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Häntzschel, Günter (2017): ‚Blumenlesen' statt ‚Distel- und Dornenlesen': Die epigrammatischen Anthologien am Ende des 18. Jahrhunderts. In: German Life and Letters, Vol. 70, No. 1: pp. 100-114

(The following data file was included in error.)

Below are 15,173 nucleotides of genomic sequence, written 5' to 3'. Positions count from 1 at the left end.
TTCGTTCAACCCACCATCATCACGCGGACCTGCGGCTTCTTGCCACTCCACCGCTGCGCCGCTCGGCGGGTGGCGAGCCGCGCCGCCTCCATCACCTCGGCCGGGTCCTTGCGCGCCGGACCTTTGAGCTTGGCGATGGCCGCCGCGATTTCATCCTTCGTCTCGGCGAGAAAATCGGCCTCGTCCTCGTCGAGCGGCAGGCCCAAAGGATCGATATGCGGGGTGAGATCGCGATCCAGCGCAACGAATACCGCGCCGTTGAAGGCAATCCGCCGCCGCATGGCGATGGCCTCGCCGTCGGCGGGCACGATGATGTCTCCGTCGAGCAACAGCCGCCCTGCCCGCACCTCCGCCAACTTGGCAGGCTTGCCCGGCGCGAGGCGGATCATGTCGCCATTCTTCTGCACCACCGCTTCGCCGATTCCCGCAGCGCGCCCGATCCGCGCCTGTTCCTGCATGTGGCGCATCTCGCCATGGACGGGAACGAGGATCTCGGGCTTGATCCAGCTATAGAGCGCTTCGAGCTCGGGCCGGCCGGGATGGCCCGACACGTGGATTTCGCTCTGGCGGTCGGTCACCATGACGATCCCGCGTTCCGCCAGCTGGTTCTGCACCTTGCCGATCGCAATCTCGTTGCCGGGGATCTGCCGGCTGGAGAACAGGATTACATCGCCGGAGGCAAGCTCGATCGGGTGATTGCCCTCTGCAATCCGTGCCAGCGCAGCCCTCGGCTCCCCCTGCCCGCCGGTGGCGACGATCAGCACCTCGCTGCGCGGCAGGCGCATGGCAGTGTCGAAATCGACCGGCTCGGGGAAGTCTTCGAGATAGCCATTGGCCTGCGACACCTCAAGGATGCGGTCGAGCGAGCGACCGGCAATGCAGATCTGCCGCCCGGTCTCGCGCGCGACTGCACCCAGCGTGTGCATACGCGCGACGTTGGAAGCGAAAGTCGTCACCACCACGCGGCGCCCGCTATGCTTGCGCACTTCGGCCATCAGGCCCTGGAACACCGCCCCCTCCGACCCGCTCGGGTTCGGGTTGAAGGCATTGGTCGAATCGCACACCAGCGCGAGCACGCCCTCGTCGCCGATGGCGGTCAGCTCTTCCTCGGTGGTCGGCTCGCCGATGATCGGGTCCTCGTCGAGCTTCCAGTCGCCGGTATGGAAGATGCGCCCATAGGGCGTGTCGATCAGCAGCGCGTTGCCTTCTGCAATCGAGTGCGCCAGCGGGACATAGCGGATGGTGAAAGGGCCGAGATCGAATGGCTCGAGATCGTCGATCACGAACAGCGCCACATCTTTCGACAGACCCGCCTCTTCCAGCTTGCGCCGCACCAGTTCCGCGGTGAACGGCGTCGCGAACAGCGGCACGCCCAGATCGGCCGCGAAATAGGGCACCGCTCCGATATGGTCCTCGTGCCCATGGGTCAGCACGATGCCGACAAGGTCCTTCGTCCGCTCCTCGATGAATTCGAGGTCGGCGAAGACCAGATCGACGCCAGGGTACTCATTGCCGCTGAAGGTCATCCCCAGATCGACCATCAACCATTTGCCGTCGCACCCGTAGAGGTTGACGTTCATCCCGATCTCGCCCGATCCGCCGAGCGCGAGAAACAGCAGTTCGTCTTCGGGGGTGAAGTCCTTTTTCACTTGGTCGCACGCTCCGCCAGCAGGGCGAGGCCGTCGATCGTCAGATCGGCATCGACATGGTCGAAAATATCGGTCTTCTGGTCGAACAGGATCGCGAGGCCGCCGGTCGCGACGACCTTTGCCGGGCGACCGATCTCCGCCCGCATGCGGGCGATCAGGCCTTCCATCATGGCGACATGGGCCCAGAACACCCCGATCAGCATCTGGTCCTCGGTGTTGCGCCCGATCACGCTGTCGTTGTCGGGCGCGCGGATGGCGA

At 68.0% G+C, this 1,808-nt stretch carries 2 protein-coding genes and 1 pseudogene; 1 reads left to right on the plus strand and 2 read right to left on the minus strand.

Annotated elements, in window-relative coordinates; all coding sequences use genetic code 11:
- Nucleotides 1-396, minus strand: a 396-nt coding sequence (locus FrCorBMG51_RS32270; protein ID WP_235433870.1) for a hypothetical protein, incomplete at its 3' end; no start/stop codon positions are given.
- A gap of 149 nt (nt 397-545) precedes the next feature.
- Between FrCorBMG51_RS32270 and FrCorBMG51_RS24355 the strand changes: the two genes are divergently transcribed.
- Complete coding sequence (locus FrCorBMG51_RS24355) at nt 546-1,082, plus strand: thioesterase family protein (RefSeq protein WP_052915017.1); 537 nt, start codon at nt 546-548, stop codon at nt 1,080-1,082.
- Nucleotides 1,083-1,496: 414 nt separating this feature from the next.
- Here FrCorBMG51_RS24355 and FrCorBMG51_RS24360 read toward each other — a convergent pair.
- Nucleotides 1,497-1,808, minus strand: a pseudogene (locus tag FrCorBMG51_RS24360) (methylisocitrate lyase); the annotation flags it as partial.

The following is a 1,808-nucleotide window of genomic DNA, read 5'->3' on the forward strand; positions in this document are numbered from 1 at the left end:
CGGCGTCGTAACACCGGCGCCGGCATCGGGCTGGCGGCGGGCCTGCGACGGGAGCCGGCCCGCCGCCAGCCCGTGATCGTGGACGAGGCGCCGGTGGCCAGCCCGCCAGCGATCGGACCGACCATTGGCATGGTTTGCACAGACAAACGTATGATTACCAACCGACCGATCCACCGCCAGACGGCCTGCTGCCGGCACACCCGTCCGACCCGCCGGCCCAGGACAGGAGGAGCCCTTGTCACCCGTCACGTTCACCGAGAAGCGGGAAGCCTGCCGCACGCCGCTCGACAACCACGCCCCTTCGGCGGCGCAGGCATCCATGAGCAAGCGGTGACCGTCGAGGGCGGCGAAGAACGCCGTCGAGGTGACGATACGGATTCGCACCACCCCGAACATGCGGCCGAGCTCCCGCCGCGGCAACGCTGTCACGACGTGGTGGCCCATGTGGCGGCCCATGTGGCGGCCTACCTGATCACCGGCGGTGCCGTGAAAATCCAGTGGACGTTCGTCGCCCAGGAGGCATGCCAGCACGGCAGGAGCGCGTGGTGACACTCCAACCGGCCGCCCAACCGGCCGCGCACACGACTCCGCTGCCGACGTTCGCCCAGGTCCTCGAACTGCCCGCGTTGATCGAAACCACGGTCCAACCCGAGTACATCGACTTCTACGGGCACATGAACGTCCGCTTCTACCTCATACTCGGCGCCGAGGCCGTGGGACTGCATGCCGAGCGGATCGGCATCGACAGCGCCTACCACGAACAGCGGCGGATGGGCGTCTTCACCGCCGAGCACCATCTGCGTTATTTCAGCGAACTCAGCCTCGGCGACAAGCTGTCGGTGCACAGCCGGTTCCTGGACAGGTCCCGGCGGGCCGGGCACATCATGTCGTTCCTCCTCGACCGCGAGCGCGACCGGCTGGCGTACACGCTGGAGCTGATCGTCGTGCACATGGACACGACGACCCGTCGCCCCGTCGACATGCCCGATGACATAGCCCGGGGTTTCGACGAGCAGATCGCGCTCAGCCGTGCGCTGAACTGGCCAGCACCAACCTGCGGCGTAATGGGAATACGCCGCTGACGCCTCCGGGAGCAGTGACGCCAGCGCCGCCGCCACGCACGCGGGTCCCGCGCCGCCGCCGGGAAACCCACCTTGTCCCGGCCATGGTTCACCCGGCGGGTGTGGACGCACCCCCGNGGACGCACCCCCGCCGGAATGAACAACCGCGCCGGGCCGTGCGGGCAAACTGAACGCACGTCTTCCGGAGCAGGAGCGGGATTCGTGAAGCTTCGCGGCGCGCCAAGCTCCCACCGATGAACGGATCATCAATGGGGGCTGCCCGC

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The following article considers anthologies of epigrammatic poetry, which appeared en masse in the final third of the eighteenth century and yet have not been subject to scholarly attention. Investigating the editors and their motivations reveals the efforts of a relatively homogeneous group of educated men to maintain or renew the high standing of the 'outdated' baroque epigram for the eighteenth century. A remarkable difference between the few anthologies that were structured thematically and the increasing preference for a chronological structure shows that the criterion of comprehensiveness was more important in epigrammatic anthologies than the more usual anthological aim that focussed on the public's reception of the collection. The epitexts for these anthologies enable us to understand the careers of epigram authors. We can establish that preeminent eighteenth-century writers engaged with the epigrammatic form as one genre among many. In the seventeenth century, by contrast, epigrammatic poetry had been more in fashion and had been practised by many dilettantes and individuals who otherwise had little contact with literature. The function of anthologies of epigrams for individual authors in the eighteenth century remains ambivalent, but this type of publication can be contextualised within general practices of collecting in the period, especially literary and cultural forms of collecting which, in Germany, assumed significance against the background of the political and historical caesuras of the French Revolution, the Wars of Liberation, and an emergent national consciousness.